The potential of wind energy on industrial sites reaches 20 GW, according to a report that the Institute for Renewable Energy prepared for the Re-Source Poland HUB. The technical potential of wind power that would be feasible on industrial sites (in the absence of regulatory restrictions and additional system costs) amounts to almost 17 GW.

“According to the report, the potential of this type of energy reaches as much as 20 GW, which is a significant part of the global resource and almost double the current installed capacity of onshore wind energy. Moreover, of this impressive figure, as much as 88%, or 16.9 GW, is technical potential that could essentially be realised without having to contend with regulatory constraints or additional system costs. Within this potential, it is particularly noteworthy that 1.6 GW is a potential that takes into account area exclusions due to current spatial environmental conditions and possible conflicts and is feasible for rapid implementation by 2030 – a real benefit for the economy, the entire energy industry and the environment in a period of expected investment gap in the energy sector” – reads the release on the report entitled. “The potential of industrial sites for onshore wind energy development” (“Potencjał terenów przemysłowych dla rozwoju lądowej energetyki wiatrowej”).

Currently, almost 6,600 industrial, water, sewage and district heating companies have access to land covering 190,000 hectares where wind power plants could be considered. According to preliminary calculations, the considered reduction of the required distance to 500 metres could significantly increase the current market potential for wind capacity by up to 50% of new capacity – up to 3.6 GW. However, the work did not take into account the scenario related to the introduction of additional facilitations in launching investment potential in industrial (post-industrial) areas, where there are energy-intensive enterprises with the highest potential for the implementation of RES-based energy sources due to their access to the power grid (they usually play the role of DSOs) and high industrial energy supply prices, as it was also stated.

As experts point out, the enacted amendments to the act on planning and spatial development give the possibility to implement a wind investment (as the “main one”) together with an accompanying investment (usually infrastructure) within the framework of the so-called Integrated Investment Plan, adopted by a municipal resolution. However, such a procedure has not yet been popularised in practice. Nevertheless, this paper assumes that, by default, spatial planning factors (MSP resolutions) do not limit the potential for the location of wind power plants on industrial sites.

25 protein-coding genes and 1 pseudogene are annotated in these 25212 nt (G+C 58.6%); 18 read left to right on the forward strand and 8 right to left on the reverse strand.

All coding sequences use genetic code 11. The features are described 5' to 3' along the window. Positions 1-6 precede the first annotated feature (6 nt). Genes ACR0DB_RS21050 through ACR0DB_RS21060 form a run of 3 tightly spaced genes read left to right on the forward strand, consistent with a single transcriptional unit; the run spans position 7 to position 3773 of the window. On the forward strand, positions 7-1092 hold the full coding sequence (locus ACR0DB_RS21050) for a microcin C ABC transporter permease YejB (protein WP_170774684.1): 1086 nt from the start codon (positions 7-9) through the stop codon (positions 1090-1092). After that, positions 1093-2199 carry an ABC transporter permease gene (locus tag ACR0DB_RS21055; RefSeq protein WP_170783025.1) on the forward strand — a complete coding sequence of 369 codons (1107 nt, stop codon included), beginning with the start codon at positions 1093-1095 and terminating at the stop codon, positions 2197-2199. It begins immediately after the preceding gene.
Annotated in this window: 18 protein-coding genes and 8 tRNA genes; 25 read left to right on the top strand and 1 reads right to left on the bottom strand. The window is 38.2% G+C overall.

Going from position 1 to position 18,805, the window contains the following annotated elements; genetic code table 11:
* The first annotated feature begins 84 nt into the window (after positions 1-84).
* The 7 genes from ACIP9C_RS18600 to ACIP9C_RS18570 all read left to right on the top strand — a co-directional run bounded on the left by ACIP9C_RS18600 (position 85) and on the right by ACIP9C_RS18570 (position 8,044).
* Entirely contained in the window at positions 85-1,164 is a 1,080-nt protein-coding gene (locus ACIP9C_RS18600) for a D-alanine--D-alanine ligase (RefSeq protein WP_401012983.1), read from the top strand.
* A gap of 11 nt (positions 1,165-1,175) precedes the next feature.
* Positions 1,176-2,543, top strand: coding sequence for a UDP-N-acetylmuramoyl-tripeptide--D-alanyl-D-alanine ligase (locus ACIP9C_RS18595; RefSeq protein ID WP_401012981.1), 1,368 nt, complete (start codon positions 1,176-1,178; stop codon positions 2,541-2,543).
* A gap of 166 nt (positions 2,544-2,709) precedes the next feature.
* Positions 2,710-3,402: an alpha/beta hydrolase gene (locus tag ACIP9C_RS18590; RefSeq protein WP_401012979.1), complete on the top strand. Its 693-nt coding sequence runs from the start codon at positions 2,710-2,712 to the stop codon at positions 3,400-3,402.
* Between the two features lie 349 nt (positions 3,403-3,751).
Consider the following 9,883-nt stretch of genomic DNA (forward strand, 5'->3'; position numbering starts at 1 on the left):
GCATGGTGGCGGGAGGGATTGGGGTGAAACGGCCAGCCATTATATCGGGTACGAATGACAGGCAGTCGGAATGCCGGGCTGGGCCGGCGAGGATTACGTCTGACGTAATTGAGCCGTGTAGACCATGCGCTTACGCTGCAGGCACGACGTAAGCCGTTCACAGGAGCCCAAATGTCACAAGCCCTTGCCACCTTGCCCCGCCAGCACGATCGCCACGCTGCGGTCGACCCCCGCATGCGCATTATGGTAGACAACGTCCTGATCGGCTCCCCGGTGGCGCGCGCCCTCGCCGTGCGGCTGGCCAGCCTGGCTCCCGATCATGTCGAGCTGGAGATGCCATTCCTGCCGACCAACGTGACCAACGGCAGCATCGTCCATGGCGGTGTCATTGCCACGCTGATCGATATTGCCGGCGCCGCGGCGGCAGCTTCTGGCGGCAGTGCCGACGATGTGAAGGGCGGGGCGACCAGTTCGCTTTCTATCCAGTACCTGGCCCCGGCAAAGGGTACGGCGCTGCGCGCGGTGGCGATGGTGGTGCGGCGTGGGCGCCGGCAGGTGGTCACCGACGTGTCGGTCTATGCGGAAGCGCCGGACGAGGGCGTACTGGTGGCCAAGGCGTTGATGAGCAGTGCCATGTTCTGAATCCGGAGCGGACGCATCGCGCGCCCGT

“It is also a recommended and fully justifiable pathway for industrial investment, which enables a significant shortening of the investment cycle and maximisation of the real market potential. In this sense, the market potential of wind power estimated in this study can be considered fully realisable by 2030” – said Re-Source Poland HUB Foundation Vice-President Szymon Kowalski.

It was also emphasised that RES investments on industrial sites, which are being considered more and more frequently with a view to supplying industrial consumers with energy, naturally favour wind energy over alternative investments in photovoltaics due to their energy consumption profile. The preferred solution for industry would be to build wind-solar hybrids in a cable pooling model or, on the premises of larger industrial companies, on-site with possible direct line support.

“Of course, we recognise that the development of wind power on industrial sites and for industrial use brings with it a number of challenges in terms of the need to adapt the technology. But at the other end, we have new prospects for the sustainable and very economically efficient use of available resources. We believe that our report – by providing a comprehensive perspective and concrete analyses – will inspire informed investment decisions in wind energy on industrial sites and unlock their potential, serving not only industrial energy consumers” – adds Grzegorz Wiśniewski, President of the Renewable Energy Institute.

Download the entire report here.


Source: PWEA